The Light Shines for All
Feast of the Epiphany (Three Kings)

Antonio P. Pueyo
Reproduced with Permission

Today’s feast completes the Christmas diorama. All the characters are present. The Three Kings have arrived. In some churches in the Philippines the build up toward the completion of the tableau started from the middle of December with different figures added daily, starting from the manger, the various animals, the star, Mary and Joseph, the Child Jesus, the angels, the shepherds and finally, the three kings or the Magi. Before this day the three kings were shown at a distance. Today they are moved near Jesus in the nativity scene. As the Gospel relates, “They prostrated themselves and did him homage. Then they opened their treasures and offered him gifts of gold, frankincense, and myrrh.” (Mt. 2:2-12).

Underneath the simplicity of these symbols is a profound truth. The light of salvation is for all. God wants all people to be saved - whatever their color, creed, or country. Light is not choosy. It shines for all. This is beautifully expressed in the first reading taken from the prophet Isaiah (60:1-6). Perhaps, looking over the city of Jerusalem at break of day, Isaiah was struck by its morning beauty, “Rise up in splendor, Jerusalem! Your light has come…Nations shall walk by your light, and kings by your shining radiance.” Jerusalem becomes a symbolic place of unity for all peoples, “Caravans of camels shall fill you, dromedaries from Midian and Ephah; all from Sheba shall come bearing gold and fankincese, and proclaiming the praises of the Lord.”

Action starter: Claim your birthright as a royal and follow the way of the King of kings.

This universal call to salvation is affirmed by St,. Paul’s letter to the Ephesians. The secret is now revealed, “the Gentiles are coheirs, members of the same body, and copartners in the promise of Christ Jesus through the gospel” (Eph. 3:5-6). God’s plan is in the open. God shows His face in Jesus His Son. Everyone is invited to be a member of God’s universal family. By the birth of Jesus into the human family, all men and women are called to be part of the divine family.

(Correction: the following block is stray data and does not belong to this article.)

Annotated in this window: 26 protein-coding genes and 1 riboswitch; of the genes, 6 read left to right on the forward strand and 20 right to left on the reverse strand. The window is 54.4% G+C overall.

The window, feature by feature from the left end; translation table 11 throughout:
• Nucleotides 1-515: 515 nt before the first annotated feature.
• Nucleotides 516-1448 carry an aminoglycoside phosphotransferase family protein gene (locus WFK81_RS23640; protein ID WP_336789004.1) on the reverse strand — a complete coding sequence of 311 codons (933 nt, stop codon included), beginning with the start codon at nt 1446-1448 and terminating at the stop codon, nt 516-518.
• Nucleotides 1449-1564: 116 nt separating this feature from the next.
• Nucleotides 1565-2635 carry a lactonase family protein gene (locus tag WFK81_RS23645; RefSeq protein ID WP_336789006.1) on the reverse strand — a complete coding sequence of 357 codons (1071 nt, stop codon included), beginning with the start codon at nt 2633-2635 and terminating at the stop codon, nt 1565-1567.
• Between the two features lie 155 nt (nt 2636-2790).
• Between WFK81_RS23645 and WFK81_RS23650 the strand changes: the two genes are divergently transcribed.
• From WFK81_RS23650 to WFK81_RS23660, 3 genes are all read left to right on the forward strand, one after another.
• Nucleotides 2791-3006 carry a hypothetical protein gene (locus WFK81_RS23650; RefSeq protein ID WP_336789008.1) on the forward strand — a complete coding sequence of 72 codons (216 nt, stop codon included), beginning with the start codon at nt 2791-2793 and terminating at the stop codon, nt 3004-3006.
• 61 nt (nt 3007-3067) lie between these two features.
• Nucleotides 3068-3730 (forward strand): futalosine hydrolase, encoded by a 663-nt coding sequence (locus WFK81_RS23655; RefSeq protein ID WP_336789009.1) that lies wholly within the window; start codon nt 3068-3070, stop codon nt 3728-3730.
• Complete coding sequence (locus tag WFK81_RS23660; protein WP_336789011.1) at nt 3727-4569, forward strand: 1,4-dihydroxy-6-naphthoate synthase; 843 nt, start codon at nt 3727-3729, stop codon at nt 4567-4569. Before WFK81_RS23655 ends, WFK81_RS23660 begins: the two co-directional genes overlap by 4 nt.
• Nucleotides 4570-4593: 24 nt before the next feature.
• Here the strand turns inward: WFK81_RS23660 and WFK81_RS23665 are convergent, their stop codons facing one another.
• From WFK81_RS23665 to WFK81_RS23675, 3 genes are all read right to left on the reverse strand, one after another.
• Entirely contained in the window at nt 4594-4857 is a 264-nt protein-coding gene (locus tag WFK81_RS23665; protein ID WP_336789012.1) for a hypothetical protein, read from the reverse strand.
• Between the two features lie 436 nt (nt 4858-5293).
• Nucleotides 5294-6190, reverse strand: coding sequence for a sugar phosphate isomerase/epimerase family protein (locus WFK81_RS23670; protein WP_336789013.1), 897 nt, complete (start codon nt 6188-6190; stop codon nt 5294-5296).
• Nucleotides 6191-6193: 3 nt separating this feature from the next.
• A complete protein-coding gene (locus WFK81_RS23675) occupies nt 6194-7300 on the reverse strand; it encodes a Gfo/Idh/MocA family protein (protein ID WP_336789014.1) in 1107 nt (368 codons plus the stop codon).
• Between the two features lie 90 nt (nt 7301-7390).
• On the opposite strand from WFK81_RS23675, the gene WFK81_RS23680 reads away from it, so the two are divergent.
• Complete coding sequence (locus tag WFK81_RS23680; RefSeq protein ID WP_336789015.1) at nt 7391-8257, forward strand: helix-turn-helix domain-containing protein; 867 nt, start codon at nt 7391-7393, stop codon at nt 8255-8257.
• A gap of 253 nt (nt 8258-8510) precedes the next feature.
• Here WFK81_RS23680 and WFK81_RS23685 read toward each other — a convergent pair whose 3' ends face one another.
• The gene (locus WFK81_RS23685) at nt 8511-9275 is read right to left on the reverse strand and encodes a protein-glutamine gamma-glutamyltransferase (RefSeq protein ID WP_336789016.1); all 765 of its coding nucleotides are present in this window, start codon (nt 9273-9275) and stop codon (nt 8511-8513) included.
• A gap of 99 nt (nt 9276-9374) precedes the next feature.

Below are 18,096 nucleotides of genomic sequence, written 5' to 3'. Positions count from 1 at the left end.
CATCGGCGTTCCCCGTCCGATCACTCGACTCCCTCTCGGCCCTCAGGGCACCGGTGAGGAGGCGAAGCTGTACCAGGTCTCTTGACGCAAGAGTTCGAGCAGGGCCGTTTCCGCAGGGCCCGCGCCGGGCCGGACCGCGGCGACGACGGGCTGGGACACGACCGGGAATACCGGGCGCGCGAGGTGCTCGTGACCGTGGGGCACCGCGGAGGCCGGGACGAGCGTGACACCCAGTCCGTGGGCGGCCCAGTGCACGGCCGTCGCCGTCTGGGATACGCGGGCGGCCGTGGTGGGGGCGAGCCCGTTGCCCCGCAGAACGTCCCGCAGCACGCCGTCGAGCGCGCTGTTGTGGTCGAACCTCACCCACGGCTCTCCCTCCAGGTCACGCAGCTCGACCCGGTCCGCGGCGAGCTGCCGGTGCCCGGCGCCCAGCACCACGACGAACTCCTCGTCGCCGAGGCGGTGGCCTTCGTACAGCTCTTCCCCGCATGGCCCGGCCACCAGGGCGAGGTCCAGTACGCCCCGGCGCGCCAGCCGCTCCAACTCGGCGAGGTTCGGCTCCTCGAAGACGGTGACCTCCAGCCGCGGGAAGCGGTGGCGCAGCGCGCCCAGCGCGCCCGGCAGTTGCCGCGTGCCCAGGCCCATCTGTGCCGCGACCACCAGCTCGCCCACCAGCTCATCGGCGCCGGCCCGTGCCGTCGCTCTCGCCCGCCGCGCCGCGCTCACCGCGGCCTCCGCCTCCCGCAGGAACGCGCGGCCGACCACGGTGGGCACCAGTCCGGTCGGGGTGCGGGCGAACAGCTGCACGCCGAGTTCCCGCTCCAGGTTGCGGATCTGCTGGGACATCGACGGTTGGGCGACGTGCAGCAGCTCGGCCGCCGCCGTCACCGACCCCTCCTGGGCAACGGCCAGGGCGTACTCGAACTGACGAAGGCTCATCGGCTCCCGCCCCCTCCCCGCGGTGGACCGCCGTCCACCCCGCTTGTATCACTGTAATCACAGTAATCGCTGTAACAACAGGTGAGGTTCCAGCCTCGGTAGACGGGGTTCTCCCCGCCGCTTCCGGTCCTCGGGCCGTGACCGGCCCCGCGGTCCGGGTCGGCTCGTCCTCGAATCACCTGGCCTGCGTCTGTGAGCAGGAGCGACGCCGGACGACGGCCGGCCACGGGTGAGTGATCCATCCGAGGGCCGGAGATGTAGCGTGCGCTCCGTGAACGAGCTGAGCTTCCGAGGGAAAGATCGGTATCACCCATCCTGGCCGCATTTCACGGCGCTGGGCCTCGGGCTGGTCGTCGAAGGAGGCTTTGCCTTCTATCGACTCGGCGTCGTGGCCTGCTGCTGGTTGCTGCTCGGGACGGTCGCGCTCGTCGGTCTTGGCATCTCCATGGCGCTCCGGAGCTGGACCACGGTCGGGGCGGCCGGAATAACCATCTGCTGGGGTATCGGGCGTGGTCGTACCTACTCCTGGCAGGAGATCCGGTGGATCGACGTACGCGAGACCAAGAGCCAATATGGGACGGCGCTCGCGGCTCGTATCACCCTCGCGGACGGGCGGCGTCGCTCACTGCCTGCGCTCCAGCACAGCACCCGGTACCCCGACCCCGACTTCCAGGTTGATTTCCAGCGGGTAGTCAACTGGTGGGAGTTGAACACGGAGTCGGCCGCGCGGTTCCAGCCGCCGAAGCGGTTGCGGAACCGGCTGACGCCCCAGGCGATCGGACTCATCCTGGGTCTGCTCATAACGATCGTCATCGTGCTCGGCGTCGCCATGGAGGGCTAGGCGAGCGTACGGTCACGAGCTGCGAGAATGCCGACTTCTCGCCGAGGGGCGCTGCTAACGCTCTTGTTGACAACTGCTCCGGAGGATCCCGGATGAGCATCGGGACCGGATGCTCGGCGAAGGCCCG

We now have the privilege that astronauts in outer space used to have. They were able to see the earth from a distance. We are a speck in space. We now have the technology to view ourselves from the eyes of a roving satellite. From afar, we are no longer nations or tribes or cultures. We are humans. It is for us that God offered His Son as a gift. Why God would take all that trouble for such puny, quarrelsome, and divided creaturtes is a big mystery. God sees beyond those human frailties. God sees our nobility and our identity as heirs of the Kingdom.

This God-story is contained in some legends of different cultures. The frog is really a prince. The beast is a nobleman. The pauper is a king. Sometimes, we forget our identity as a priestly and kingly people. We see ourselves and others around us as “human, all too human.” We focus on the mud on our feet and we do not feel the crown on our heads. We see the darkness of our sinfulness and we are not aware of the light of grace that surrounds us. We have a ghetto mentality and do not see the wider horizons, the world of opportunities for loving and living.

Perhaps we are waiting for a goodly maiden to kiss the frog and the beast. We are in the dark until somebody tells us and shows us the evidence that we are not paupers but kings. The time is here and now. Christ is the revelation of God. He manifests God’s plan for all peoples and all ages. He is the first-born and we are co-heirs. The light shines and drives away the darkness. Let us rise, take hold of the Light and like the three kings spread the good news of God's saving love.